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Jun 1, 2020

Further Delay of Airport Reopening is Killing Local Airlines

The Philip Goldson International Airport will not resume operations to allow for the arrival of flights from other countries on the initially scheduled July first timeline.  That announcement was made on Friday by Prime Minister Dean Barrow who informed that government had to revisit its position at the eleventh hour based on recommendations made by the International Air Travel Association.  We will have more on IATA a little later in our newscast, but tonight the local airline industry continues to take a significant hit from losses due to a reduction in domestic flights.  As we have reported, Tropic Air has laid off as many as two hundred and twenty employees and is only functioning at two percent of its capacity when compared to the same period in 2019.  While additional layoffs seem inevitable, many questions are being asked by stakeholders in the aviation sector, including the massive cost of not reopening the airport as previously scheduled.  Late this evening, News Five spoke with Ravei Nunez, Tropic Air’s Deputy Director of Operations.

 

Ravei Nunez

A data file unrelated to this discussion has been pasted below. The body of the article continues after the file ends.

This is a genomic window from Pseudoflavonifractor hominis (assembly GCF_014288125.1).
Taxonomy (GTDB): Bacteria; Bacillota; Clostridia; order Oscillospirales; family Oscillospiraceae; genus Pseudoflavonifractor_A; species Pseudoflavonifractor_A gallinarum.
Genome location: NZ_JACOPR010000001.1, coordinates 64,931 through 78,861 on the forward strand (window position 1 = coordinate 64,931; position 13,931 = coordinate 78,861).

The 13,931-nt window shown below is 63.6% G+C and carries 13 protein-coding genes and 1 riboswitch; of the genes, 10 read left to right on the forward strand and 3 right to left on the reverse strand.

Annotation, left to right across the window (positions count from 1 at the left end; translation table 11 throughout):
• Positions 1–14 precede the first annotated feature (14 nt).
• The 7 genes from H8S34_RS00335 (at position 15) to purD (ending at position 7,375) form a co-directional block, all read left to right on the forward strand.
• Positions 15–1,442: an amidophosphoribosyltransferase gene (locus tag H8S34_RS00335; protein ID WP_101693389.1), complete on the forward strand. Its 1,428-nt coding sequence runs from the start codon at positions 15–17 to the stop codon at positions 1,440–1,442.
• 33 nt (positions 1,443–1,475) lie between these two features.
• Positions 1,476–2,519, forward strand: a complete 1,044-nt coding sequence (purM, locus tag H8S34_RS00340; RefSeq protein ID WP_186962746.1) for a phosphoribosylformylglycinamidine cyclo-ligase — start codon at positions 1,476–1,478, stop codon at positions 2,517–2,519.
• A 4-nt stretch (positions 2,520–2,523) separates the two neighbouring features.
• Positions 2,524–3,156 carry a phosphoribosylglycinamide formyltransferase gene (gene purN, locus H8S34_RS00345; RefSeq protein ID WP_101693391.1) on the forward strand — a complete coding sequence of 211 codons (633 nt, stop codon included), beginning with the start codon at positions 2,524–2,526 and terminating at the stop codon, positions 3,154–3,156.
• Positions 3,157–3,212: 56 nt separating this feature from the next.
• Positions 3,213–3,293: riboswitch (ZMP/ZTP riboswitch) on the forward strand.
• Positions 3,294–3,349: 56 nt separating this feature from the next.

Ravei Nunez, Dep. Dir. Operations, Tropic Air

“Now in terms of the financial impact that it is having on both pilots, the aviation industry and tourism on a whole, it’s self-evident.  You walk around the streets and you see taxis parked that have not been parked before.  I work at Tropic Air and we’ve lost more than or close to fifty percent of our employees.  The employees who remain on staff have had their salaries reduced.  B.T.L., I believe, has already reduced salaries for its staff.  So in terms of the immediate impact, yes, the aviation industry and tourism on a whole feels it immediately, but there has to be some accounting for the policies that are put in place.  At some point, government employees will have their salaries cut, at some point government employees may have to be reduced in terms of numbers.  So we don’t know if a thorough conversation is being had about the long-term effects of the policies that we have in place.  I would just say that we need to look at this issue as yes, we had the coronavirus situation, the COVID-19 situation.  We need to look closely at the accounting for the evolving crisis that’s evolving before our very eyes, the crisis that’s resulting from the policies that we chose to impose, the procedures that we chose to follow in dealing with that crisis.  At some point we will open up, it’s not an if, but or maybe.  We will have to open up, the finances dictate that we will have to.  At that point we will have to look back and say, were we right in what we did?  Did we open up too early or did we open up too late and what’s the cost of opening up too late.  At the moment it seems that we just want to maintain a COVID-free Belize and that’s a worthy objective but that comes at a heavy, heavy price and that needs to be aired out and that needs to be discussed because all Belizeans are paying the price for that.”


Viewers please note: This Internet newscast is a verbatim transcript of our evening television newscast. Where speakers use Kriol, we attempt to faithfully reproduce the quotes using a standard spelling system.

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